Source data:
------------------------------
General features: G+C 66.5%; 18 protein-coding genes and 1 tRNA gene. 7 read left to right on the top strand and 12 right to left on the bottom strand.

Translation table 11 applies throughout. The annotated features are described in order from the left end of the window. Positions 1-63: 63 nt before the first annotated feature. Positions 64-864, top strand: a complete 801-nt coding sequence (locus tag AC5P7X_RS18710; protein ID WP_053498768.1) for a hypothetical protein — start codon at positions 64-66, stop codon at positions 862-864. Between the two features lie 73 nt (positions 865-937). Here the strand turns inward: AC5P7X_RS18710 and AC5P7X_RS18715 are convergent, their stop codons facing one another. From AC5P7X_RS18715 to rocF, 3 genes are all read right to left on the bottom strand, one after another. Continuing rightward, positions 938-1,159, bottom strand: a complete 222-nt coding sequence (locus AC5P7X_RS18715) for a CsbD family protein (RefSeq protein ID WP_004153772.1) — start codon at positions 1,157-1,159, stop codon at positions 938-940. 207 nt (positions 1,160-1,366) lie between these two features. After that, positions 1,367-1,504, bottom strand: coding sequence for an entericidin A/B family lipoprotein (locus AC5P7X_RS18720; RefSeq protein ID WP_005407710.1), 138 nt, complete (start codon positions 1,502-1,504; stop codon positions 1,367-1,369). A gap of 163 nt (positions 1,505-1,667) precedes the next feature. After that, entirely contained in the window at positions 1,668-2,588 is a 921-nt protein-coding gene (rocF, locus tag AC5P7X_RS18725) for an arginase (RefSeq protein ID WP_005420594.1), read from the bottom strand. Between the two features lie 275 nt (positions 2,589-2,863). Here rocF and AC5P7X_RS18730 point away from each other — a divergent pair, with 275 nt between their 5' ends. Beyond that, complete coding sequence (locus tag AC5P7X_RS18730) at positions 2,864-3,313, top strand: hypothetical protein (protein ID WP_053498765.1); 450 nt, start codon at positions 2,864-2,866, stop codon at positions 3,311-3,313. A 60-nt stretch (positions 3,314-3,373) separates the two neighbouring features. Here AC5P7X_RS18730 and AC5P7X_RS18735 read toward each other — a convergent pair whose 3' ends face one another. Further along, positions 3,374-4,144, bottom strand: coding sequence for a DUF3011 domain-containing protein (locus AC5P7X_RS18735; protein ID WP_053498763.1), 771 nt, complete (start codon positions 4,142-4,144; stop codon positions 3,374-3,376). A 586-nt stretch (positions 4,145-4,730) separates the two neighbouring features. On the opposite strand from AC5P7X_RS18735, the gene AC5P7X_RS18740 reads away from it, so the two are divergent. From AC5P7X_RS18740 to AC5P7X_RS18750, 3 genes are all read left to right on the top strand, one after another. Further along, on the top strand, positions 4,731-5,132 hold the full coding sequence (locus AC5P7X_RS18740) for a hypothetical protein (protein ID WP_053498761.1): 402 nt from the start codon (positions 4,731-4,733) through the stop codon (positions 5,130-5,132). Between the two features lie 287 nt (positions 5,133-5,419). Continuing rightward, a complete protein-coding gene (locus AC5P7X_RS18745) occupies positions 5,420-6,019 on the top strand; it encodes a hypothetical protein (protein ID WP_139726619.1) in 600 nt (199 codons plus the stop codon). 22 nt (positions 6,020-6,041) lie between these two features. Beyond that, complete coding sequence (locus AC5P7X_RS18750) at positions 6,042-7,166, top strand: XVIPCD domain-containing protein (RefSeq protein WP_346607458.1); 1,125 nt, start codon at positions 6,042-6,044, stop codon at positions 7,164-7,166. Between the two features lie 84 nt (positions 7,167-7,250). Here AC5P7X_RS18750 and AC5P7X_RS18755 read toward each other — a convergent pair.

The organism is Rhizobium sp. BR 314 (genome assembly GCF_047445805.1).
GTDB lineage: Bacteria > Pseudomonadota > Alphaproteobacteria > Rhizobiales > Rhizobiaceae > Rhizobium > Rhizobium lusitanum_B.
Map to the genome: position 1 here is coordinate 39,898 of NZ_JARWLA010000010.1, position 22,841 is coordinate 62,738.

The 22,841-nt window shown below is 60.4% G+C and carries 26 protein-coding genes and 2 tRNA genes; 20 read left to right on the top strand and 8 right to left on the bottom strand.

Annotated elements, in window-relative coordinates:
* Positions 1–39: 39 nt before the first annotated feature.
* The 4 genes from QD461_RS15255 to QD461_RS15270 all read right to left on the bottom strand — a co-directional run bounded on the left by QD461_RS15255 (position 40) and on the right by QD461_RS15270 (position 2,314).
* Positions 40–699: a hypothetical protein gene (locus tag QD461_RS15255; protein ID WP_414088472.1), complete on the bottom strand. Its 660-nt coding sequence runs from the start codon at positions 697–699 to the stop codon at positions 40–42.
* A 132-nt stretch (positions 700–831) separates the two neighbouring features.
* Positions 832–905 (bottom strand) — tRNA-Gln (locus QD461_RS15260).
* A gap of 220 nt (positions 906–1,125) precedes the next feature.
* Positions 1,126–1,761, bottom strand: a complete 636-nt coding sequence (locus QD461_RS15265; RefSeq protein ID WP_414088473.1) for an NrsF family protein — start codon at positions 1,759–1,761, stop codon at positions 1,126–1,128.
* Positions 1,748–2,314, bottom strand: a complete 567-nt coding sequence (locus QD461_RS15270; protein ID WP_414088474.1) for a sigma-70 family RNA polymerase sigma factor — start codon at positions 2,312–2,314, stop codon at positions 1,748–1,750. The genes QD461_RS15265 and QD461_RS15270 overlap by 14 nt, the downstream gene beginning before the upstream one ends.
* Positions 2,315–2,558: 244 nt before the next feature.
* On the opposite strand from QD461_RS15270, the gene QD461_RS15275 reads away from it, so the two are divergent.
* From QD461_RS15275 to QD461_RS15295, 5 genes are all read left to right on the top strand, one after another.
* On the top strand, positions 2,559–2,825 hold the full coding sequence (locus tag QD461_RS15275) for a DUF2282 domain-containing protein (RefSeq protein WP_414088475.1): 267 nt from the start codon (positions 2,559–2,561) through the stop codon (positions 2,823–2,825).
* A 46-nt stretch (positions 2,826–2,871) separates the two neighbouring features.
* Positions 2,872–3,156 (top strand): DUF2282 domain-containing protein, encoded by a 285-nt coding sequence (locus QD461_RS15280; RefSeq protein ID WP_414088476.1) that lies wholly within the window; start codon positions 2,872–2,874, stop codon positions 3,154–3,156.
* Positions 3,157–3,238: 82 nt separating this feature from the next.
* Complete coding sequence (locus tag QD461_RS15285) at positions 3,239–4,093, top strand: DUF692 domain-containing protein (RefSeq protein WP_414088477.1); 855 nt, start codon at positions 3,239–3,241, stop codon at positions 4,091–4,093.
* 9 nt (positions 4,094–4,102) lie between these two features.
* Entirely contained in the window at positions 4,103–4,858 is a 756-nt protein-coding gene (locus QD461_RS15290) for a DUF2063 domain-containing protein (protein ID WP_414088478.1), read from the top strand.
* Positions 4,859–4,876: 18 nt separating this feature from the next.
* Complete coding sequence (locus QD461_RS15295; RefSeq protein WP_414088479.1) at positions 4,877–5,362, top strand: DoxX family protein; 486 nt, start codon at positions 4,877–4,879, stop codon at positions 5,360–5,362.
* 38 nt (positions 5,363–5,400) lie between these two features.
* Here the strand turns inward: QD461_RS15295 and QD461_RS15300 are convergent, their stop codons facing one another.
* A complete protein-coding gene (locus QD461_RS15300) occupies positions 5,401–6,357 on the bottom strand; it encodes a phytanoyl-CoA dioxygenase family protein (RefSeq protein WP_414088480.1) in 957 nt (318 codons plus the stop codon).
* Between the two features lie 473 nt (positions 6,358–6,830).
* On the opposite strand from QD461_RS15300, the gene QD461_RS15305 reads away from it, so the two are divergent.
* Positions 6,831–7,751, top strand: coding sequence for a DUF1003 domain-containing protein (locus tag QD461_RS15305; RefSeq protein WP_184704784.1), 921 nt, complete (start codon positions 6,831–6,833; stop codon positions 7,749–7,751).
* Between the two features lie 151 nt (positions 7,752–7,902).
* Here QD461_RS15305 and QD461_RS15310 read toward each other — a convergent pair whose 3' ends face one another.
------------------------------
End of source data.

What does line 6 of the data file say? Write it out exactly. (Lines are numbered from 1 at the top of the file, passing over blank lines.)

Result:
The 22,841-nt window shown below is 60.4% G+C and carries 26 protein-coding genes and 2 tRNA genes; 20 read left to right on the top strand and 8 right to left on the bottom strand.